Slope at IP (inflection point) is a measure of how sharp the transition from folded to unfolded is. A steeper slope indicates a sharper transition, which is interpreted as a more stable candidate. Think of this by thinking of a protein that remains very well-folded until the moment the change in temperature becomes too great, and suddenly unfolds all at once. The Ton and Tm values will be closer together. Slope at IP (inflection point)
C50 or Cm
C50 or Cm values reflect the concentration of a chemical denaturant or chaotrope, at which 50% of the protein is unfolded, and 50% is folded. The more denaturant is required to unfold a protein, the higher this value is. Greater C50/Cm values indicate greater stability.
Energy of unfolding, ΔG

Energy of unfolding, ΔG, is an energetic value parameter that tells you how much energy input is required to trigger unfolding of your sample at a given temperature. Protein unfolding for most proteins used in labs is not energetically favorable, so energy is required to disrupt the folding; the more positive ΔG, the more energy is required to trigger unfolding. Change in ΔG, ΔΔG is used to compare the change in ΔG between two different conditions.

nanoDSF generates information about your sample using its intrinsic fluorescence

Play Video
Unfolding protein model@4x 1

Tryptophan residues become exposed to solution in response to a temperature (or concentration) gradient

Trp absorbance spectra@4x 1
The emission maximum for Trp changes in response to a change in its chemical environment; when folded it fluorescence most highly at 330 nm, while when exposed to aqueous solution it fluoresces more highly at 350 nm

Proteins contain tryptophan residues, which absorb light at 280 nm. Their emission properties change depending on their chemical environment. When protected from aqueous solution, as when folded, they have a fluorescence emission peak at 330 nm.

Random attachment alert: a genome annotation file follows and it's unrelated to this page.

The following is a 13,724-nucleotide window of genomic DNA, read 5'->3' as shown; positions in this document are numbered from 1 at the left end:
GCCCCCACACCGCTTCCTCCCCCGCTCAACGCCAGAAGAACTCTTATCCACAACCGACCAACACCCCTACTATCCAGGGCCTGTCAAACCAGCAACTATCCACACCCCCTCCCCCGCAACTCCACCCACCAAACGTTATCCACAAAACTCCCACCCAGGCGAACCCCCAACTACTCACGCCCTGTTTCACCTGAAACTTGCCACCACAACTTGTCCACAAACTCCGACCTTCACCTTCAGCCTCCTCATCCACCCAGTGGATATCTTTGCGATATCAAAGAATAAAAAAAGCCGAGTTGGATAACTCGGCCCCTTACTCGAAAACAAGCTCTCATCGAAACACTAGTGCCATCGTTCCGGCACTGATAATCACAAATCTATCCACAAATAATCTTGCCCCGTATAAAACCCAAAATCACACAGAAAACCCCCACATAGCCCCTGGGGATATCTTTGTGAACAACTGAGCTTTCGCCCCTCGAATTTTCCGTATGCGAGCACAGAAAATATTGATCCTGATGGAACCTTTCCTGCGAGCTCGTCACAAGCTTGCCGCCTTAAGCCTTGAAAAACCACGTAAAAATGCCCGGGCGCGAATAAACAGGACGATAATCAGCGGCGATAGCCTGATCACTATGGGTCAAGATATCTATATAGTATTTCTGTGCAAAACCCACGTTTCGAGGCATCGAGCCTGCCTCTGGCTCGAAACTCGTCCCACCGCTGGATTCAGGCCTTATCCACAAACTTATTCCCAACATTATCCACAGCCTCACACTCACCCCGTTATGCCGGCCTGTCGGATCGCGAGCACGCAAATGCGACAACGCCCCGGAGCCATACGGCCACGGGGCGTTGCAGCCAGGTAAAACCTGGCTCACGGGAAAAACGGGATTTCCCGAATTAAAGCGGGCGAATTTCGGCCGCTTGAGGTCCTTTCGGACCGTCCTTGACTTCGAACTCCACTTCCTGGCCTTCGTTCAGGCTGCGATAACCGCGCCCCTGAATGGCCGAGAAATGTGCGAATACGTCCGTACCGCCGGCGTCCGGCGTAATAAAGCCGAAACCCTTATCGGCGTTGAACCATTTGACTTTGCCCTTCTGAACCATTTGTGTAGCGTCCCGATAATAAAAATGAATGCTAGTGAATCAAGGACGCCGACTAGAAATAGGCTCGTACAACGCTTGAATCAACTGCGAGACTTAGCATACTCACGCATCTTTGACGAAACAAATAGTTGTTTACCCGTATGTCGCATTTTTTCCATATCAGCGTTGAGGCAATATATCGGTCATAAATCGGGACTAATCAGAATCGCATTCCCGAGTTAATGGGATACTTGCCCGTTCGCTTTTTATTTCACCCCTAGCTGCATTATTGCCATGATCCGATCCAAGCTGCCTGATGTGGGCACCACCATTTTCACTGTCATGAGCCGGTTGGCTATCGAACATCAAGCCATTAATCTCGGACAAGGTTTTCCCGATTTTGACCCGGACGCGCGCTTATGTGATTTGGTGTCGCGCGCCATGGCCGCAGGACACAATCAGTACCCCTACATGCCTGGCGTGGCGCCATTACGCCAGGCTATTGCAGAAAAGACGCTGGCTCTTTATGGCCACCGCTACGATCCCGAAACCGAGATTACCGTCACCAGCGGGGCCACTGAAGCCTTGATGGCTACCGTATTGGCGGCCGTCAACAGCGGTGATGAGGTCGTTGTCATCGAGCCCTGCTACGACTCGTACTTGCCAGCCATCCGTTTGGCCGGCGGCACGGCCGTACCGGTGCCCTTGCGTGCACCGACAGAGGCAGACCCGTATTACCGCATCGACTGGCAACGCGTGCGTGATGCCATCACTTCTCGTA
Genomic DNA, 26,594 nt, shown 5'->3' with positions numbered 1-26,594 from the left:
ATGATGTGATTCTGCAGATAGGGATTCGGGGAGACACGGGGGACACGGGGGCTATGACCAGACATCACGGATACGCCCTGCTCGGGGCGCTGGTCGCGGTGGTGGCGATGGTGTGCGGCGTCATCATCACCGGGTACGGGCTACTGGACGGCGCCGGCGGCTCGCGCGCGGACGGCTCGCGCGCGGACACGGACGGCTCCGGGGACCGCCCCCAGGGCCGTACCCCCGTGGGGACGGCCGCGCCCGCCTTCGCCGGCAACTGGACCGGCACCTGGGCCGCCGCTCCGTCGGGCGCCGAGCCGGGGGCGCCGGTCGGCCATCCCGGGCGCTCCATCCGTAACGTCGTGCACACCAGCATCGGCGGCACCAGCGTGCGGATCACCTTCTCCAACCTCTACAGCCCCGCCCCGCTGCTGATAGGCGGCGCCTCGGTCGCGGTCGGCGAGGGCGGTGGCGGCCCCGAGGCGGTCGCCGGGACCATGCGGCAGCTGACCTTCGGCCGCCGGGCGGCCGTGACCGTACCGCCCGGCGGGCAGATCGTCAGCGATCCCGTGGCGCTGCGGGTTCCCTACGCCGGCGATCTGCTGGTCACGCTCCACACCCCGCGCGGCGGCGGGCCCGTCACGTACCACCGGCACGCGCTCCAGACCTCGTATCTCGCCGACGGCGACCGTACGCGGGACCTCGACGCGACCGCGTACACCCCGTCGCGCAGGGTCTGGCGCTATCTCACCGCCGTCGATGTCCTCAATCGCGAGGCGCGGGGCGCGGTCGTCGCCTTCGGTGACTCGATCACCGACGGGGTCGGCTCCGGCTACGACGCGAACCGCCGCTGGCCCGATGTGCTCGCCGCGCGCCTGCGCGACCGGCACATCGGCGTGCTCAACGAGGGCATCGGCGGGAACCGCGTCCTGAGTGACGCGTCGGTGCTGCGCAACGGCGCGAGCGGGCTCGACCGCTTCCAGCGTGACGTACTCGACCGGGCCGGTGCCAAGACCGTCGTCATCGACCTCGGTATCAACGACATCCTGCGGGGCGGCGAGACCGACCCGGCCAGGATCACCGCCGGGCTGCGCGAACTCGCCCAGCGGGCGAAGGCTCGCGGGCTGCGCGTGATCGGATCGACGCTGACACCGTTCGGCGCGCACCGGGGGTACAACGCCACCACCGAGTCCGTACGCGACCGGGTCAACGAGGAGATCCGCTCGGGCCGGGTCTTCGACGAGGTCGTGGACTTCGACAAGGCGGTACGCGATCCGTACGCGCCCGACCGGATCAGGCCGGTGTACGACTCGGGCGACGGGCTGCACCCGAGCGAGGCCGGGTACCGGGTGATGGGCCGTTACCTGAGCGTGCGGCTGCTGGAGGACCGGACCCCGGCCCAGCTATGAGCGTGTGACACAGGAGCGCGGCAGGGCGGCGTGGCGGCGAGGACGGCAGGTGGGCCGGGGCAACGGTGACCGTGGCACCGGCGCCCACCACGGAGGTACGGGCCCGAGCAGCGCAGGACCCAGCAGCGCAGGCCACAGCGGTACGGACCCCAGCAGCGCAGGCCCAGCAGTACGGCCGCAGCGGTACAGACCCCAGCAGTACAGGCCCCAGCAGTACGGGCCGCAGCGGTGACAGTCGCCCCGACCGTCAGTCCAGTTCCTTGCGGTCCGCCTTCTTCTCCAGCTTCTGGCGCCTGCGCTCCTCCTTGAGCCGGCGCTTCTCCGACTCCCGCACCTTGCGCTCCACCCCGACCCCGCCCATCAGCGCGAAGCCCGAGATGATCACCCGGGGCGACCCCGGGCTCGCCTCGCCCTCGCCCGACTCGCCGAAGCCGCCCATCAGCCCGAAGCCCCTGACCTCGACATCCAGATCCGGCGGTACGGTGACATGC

When exposed to solution, the hydrophobic side chains have different emission properties, and have a fluorescence maximum at 350 nm. There is also an overall shift in tyrosine emission, which is useful in rare cases when a protein does not contain tryptophan residues.

Plotting the F350/F330 ratio against the thermal or chemical denaturant concentration gradient results in a graph that has an inflection point at the Tm or C50/Cm. The first derivative view of this plot is sometimes used to more easily visualize where the inflection takes place; the inflection point corresponds to a peak in the first derivative plot. Highly sensitive optics enable you to monitor the shift in fluorescence attributed to unfolding due to either thermal or chemical denaturation.

First derivative overlaid onto the ratio vs gradient plot. The inflection point is easier to identify precisely by looking for the peak value.

Add nanoDSF to your workflow to learn more about your protein-based therapeutic samples


Prometheus offers several approaches to protein optimization that include nanoDSF optics. Learn more about the instrument and how it works.